During the job application and interview process, employers look for applicants with hard skills and soft skills. Successful candidates will make sure to put both skill sets on display. In order to do so effectively, it helps to understand the difference between these two types of skills.
Review the differences between hard and soft skills, what employers look for, how to highlight your skills, and examples of each type of skill.
What Are Hard Skills?
Hard skills are teachable abilities or skill sets that are easy to quantify. Typically, you'll learn hard skills in the classroom, through books or other training materials, or on the job. These hard skills are often listed in your cover letter and on your resume and are easy for an employer or recruiter to recognize. Hard skills include:
- Proficiency in a foreign language
- A degree or certificate
- Typing speed
- Machine operation
- Computer programming
What Are Soft Skills?
Soft skills, on the other hand, are subjective skills that are much harder to quantify. Also known as "people skills" or "interpersonal skills," soft skills relate to the way you relate to and interact with other people. Soft skills include:
- Problem solving abilities
- Time management
- Work ethic
Unlike hard skills, it's hard to point to specific evidence that you possess a soft skill. If an employer is looking for someone who knows a programming language, you can share your grade in a class or point to a program you created using the language. But how can you show that you have a work ethic or any other soft skill?
Make note of your soft skills and point out some concrete instances where you've used them. Just saying you have the skill isn't very meaningful. Instead, your best bet is to demonstrate that you possess this quality by sharing examples of times when you used it.
Top Skills Employers Look For
While certain hard skills are necessary for any position, employers increasingly look for job applicants with certain soft skills. That's because it's generally easier for an employer to train a new employee in a hard skill (such as how to use a certain computer program) than to train an employee in a soft skill (such as patience).
Analytical skills, communication skills, interpersonal skills, and leadership skills are among the top skills employers look for from prospective employees.
Employers are increasingly looking for candidates with hybrid skills, which are a combination of soft and technical skills. Candidates with this skill set are very competitive in a continually evolving, technologically-focused economy.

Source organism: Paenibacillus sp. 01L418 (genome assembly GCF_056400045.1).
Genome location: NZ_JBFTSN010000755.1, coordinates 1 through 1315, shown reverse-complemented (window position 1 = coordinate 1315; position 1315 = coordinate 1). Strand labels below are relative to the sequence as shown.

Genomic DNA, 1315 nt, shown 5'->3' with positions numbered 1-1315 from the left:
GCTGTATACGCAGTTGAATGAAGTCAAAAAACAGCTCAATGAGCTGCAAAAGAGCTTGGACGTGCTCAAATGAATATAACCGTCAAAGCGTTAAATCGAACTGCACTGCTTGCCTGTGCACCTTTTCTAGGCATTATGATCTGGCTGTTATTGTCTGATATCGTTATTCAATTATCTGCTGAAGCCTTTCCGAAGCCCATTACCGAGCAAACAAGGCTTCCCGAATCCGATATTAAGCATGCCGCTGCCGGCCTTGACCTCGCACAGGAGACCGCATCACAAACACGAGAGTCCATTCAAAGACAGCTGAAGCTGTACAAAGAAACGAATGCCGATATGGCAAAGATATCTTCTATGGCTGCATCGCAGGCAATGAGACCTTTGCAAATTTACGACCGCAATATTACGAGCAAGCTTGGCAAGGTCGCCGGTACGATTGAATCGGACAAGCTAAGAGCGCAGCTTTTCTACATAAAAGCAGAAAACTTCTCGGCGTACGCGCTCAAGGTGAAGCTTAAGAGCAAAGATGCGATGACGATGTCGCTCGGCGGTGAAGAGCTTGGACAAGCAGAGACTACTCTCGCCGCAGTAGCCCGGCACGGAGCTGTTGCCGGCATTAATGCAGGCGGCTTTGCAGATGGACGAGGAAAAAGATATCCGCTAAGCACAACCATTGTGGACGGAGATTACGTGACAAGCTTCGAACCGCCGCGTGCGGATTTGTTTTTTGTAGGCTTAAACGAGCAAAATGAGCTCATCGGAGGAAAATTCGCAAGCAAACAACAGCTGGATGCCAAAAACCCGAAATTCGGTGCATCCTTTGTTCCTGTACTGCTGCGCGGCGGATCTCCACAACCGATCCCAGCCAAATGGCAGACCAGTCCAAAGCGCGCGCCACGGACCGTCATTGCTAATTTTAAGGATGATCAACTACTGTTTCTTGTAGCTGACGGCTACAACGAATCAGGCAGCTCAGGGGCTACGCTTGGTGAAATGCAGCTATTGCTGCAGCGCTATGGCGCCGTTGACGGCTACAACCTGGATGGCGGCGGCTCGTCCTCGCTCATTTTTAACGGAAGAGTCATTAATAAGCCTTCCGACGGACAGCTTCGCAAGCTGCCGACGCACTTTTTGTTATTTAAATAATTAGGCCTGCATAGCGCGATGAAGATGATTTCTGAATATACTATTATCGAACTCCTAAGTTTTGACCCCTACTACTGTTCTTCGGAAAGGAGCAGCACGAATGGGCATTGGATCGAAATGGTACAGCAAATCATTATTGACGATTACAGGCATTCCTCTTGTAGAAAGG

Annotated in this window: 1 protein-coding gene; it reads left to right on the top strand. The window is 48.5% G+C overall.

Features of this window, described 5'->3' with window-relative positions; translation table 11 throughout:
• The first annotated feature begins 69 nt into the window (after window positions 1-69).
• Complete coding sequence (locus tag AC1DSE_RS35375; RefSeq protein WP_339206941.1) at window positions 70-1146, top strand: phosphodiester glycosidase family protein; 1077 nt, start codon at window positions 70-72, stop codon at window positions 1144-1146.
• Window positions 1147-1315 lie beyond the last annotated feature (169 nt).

If you possess the top skills employers seek in candidates for employment, incorporate them into your resume and cover letters and mention them during job interviews.
Emphasize Both Hard and Soft Skills
Since they're both important, emphasize both your hard and soft skills during the job application process. This way, even if you lack a hard skill required by the company, you can emphasize a particular soft skill that you know would be valuable in the position.
For example, if the job involves working on a number of group projects, emphasize your experience and skill as a team player and your ability to communicate with team members.
Skills to List and Avoid
The type of skills to highlight on resumes, cover letters, and during interviews vary depending upon the type of job for which you're applying. If you're seeking an administrative job, for instance, communication skills, customer service skills, experience crafting business correspondence, and stenography are helpful skills to list.
If the position is managerial related, it's important to demonstrate supervision experience and leadership skills like the ability to delegate and problem-solve. Interpersonal skills such as empathy, patience, and diplomacy are also important traits to possess.
Reading the job description carefully will give you a sense of the type of job-specific skills an employer is looking for in applicants.
What you won't find in that description, however, are the skills not to list, including proficiency with software or technology that is no longer relevant like MS-DOS or Lotus 1-2-3. The same goes for skills that you do not possess or are otherwise unrelated to the job in question. Experience as a graphic designer, for example, wouldn't necessarily be applicable to a position in human resources.
How to Highlight Your Skills
To make sure potential employers are aware of your skills, highlight them on your resume and cover letter. Weave in mentions of your skills during job interviews.